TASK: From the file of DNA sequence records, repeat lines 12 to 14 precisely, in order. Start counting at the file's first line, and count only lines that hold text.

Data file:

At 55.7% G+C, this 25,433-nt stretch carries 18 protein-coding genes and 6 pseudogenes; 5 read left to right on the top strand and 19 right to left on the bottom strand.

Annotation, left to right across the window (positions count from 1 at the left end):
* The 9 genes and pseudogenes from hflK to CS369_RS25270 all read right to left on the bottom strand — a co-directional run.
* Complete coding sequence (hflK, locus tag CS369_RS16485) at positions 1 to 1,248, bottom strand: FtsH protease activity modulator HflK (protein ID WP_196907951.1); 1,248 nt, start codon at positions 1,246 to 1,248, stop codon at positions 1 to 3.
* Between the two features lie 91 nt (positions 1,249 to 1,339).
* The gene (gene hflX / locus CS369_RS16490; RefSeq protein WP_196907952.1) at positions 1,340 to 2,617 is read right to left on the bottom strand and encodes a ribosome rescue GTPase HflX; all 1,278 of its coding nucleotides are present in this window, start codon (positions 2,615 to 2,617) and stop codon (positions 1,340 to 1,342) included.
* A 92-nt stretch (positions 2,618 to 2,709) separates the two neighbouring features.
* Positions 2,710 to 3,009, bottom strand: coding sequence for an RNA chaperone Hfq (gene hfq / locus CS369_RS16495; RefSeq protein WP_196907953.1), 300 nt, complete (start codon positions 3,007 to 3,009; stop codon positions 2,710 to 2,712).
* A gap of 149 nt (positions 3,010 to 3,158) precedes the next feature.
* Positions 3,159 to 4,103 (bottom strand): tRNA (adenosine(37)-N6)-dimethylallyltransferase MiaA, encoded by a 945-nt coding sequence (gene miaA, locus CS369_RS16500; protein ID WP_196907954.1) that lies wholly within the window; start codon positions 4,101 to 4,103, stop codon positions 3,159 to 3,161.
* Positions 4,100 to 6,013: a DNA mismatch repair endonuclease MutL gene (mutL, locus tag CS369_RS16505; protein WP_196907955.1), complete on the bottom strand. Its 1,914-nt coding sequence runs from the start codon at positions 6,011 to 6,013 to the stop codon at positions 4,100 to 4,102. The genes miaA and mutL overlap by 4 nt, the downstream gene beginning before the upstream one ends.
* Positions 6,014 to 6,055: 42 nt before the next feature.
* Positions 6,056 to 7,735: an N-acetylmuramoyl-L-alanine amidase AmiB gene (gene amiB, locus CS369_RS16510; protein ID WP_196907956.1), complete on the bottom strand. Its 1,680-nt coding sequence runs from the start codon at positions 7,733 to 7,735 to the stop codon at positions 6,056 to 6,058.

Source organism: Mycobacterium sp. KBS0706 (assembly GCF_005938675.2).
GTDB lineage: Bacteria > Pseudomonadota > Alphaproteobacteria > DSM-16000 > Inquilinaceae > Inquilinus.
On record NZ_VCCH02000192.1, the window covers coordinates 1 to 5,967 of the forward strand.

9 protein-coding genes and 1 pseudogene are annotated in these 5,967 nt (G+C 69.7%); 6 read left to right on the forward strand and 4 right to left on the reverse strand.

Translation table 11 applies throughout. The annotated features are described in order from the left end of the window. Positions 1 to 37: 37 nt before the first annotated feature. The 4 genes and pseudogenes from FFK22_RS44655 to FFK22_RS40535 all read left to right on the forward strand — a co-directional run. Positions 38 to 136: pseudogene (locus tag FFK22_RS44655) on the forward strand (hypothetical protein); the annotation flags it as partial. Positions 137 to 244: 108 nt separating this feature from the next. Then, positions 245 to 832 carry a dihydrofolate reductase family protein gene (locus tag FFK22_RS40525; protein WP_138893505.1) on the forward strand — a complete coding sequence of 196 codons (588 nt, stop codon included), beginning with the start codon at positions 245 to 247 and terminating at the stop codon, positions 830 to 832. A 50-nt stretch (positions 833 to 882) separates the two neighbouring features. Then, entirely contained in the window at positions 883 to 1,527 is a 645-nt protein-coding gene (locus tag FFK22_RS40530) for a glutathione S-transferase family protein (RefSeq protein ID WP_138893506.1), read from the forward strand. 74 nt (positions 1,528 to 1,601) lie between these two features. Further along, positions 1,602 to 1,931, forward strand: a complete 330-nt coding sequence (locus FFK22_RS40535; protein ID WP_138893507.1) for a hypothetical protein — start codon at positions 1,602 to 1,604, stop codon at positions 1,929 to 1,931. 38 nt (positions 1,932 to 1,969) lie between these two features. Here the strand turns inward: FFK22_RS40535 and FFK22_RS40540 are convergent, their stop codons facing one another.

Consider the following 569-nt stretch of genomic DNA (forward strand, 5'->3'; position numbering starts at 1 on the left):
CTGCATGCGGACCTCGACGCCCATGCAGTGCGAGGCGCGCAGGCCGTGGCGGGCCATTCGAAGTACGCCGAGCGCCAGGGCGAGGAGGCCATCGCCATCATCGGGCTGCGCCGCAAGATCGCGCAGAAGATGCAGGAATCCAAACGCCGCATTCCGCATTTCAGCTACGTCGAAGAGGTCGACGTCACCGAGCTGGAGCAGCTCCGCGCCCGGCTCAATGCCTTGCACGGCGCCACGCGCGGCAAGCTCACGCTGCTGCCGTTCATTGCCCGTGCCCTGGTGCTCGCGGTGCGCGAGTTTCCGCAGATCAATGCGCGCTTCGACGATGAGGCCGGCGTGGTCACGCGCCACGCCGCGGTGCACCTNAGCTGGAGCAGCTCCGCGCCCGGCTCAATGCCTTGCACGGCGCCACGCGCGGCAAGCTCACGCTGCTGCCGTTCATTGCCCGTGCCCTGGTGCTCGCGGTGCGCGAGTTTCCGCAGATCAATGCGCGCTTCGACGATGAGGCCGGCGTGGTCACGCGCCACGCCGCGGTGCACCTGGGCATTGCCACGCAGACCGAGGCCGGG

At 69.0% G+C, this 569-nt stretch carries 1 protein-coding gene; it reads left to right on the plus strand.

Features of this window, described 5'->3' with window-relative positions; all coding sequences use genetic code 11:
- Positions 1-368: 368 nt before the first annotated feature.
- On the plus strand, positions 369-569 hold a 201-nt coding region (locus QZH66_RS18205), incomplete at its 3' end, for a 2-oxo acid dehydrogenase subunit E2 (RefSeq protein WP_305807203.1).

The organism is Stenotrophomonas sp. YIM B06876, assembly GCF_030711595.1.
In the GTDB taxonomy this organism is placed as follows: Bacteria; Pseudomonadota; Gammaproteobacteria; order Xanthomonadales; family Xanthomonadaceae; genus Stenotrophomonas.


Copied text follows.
* Positions 6,014 to 6,055: 42 nt before the next feature.
* Positions 6,056 to 7,735: an N-acetylmuramoyl-L-alanine amidase AmiB gene (gene amiB, locus CS369_RS16510; protein ID WP_196907956.1), complete on the bottom strand. Its 1,680-nt coding sequence runs from the start codon at positions 7,733 to 7,735 to the stop codon at positions 6,056 to 6,058.

Source organism: Mycobacterium sp. KBS0706 (assembly GCF_005938675.2).